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0

"It can store values for a long time" - that's not exactly what an eeprom does, the major property is that the information in the eeprom persists during power cycles and chip resets. In contrast, a RAM looses all information when you unpower the chip. To get a feeling for eeproms, I suggest you follow the below routine: 1. Upload this sketch: #include "...


3

The first slaves will be plugged in and will send to the master his default address If this happens while the master is talking to one of the other slaves, you risk a collision. I suggest a very small variation on your scheme. Each slave has a default address (0xff). When you turn it on, it doesn't say anything. The slaves only talk when they are ...


1

In short: Once you shutdown an Arduino, every variables on it, which have been calculated by the sketch, are lost. That is because they are stored in RAM, which is not able to store things without power. That is not the problem of EEPROM: values stored there will be available on reboot, and won't need to be calculated again. This can prove useful is your ...


0

The example in your question demonstrates the two functions, not a meaningful use of them. I made a kitchen timer. It uses the toneAC library. The toneAC library has a parameter for the volume of the sound. I made it available for the user to set the volume in settings mode of timer's display. I want this setting to be remembered if the kitchen timer is not ...


1

The problem here is that Serial.parseInt() stops when it sees the newline, but it does not consume that newline, which is left in the input buffer. Thus, at the next loop iteration, Serial.available() returns true because of this newline and, unless you send another value fast enough, Serial.parseInt() times out and returns zero. The easy fix is to consume ...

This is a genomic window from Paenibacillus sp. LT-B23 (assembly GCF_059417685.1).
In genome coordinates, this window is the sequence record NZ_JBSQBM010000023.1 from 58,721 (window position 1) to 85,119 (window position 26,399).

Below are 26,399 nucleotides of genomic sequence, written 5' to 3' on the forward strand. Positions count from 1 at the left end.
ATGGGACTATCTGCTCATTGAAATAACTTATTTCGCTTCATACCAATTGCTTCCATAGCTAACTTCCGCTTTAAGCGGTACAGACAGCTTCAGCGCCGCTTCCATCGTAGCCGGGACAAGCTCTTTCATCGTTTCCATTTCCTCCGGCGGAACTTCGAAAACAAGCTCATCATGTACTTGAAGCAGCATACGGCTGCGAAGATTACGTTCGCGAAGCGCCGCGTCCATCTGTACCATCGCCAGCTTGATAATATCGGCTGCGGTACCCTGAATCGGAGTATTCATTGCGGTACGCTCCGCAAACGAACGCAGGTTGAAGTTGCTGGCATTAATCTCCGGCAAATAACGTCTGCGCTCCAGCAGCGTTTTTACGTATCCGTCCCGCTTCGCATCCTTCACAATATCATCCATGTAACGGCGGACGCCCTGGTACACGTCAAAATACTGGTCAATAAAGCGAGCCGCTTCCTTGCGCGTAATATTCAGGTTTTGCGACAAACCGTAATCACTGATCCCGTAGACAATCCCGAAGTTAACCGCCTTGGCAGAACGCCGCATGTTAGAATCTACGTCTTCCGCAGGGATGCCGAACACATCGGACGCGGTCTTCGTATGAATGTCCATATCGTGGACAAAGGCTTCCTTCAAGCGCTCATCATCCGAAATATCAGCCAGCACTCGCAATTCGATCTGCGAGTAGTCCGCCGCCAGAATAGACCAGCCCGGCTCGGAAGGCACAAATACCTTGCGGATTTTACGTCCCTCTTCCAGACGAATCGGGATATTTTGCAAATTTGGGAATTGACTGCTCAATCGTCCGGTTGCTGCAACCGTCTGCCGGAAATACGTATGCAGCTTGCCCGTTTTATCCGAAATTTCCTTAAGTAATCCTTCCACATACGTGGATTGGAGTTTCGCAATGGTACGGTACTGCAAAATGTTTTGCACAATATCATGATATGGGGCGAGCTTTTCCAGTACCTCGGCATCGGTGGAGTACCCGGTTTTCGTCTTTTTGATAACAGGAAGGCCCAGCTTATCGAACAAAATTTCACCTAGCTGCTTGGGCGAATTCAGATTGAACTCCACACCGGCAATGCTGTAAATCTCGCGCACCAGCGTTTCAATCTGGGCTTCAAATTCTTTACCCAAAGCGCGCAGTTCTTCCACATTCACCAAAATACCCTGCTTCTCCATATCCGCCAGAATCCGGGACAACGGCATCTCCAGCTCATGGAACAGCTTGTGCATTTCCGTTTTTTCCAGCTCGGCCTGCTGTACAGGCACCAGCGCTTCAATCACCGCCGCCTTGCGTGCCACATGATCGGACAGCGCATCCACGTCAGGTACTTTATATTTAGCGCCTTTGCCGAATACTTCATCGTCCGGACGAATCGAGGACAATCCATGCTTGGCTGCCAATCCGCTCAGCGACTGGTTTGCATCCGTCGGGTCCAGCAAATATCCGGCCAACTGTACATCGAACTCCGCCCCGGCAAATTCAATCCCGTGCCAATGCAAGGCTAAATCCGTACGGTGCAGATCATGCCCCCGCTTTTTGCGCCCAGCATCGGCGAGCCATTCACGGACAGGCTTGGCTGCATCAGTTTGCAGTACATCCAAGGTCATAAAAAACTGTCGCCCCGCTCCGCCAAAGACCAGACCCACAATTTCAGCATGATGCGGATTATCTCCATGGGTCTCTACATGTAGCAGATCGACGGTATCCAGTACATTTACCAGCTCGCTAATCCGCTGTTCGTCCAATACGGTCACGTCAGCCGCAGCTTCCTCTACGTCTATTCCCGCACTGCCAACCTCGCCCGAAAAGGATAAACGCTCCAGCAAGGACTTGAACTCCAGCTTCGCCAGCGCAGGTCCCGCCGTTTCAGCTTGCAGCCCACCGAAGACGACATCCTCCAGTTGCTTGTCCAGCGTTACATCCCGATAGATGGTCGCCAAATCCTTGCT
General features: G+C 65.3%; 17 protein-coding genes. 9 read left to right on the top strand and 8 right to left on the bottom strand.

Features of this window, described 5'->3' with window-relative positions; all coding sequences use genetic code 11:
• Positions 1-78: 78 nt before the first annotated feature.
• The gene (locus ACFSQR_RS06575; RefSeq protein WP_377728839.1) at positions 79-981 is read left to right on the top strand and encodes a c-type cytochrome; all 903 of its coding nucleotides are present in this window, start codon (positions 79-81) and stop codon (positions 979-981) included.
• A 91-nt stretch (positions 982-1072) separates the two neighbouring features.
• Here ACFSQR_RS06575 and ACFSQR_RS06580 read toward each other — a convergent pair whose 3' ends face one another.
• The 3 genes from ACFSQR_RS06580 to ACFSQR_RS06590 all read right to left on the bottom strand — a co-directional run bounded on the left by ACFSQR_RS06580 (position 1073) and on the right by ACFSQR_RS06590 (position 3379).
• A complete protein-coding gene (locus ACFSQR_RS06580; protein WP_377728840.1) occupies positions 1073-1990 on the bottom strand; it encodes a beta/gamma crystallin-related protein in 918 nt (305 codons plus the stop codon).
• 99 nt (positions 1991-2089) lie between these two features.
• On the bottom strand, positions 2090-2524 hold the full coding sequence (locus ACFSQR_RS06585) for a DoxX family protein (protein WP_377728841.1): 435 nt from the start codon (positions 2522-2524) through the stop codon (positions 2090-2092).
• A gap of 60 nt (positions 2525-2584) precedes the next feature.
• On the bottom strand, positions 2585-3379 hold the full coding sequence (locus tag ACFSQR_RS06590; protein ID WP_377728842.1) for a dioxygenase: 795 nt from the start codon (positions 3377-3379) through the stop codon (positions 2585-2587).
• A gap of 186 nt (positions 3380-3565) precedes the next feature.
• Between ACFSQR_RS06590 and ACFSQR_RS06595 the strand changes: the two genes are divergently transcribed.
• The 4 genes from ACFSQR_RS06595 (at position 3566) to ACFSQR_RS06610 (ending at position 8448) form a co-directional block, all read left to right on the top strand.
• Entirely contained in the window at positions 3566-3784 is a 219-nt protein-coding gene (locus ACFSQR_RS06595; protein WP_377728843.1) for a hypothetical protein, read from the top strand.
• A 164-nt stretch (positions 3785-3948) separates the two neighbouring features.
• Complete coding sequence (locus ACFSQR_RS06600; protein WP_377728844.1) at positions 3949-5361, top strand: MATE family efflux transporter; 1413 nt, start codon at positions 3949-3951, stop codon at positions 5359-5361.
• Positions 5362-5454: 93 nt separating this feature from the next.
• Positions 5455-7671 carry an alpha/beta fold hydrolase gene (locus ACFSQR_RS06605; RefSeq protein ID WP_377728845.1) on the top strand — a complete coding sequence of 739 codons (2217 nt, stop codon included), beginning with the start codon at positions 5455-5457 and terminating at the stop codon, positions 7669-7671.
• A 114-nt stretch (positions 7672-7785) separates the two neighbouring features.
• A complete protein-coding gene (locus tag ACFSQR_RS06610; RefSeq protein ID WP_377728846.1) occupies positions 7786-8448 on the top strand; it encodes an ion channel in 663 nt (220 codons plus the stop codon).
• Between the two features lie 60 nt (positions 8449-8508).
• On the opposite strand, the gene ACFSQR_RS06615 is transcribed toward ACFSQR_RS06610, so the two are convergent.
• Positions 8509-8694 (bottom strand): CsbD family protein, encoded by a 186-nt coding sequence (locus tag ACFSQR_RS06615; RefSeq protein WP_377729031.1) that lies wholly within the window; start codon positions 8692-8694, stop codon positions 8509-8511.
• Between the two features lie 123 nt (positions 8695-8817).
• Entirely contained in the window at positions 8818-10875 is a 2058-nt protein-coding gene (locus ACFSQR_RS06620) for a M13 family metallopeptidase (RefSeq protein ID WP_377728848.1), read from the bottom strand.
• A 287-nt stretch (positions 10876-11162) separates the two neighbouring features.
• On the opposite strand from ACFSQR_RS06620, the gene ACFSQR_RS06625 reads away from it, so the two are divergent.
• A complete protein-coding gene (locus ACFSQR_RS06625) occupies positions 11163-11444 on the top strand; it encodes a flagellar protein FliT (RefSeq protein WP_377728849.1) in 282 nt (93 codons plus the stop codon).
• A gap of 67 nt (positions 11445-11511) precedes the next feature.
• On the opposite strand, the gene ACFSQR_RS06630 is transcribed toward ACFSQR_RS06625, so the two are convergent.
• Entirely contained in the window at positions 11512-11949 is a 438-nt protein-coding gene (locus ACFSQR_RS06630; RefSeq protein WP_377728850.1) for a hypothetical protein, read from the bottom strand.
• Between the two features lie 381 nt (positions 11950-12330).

1

Hardware vs Software Serial: Most microcontrollers/Arduinos have at least 1 hardware Serial interface. That means, that for this Serial interface the actual communication protocol (the transmission and receiving of the actual data) is implemented in dedicated hardware inside the microcontroller (which also means there are fixed pins, where you can connect to ...


0

Hardware serial uses pins 0/1 on the Uno. You can't change those pins. Those pins are also the pins that are used to communicate with your computer. You can use hardware serial on those pins to communicate with the HC-05 only if you don't want to communicate with your computer. SoftwareSerial can be used on any pins so can be used at the same time as the ...


1

You have a misconception about the interfaces involved. Actually we have 2 different interfaces here: Bluetooth and Serial (UART). The HC-05 is a Bluetooth Serial bridge. The Bluetooth interface has a fixed concept of master and slave. Every connection needs to have only 1 single master. This concept applies only to the communication between HC-05 and the ...


0

You are overflowing your buffer, and also allowing garbage reads. First you need 5 bytes for your buffer not 4, and you need to ensure it is zeroed out before using it. This is because you are treating it like a C string, which means it must b zero terminated. Secondly your use of Serial.readBytesUntil() is flawed. From the manual: The function ...


0

You could use a logic level MOSFET with low RDSon (e.g. IRLZ44) to switch the supply of the HC-05 and use a digital pin to control it.


-1

Over a serial port, you are transmitting data byte by byte. If you want to interpret them as numbers, you have to parse the data and assemble the numbers yourself. You could resort to BLE instead, there you may transmit strings and numbers.


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The schematic is totally working. My mistake was after burning bootloader, I was uploading code via ISP. If you upload code via ISP, you're removing bootloader. Thank you everyone who helped me to I wasn't mistaken at schematic and else...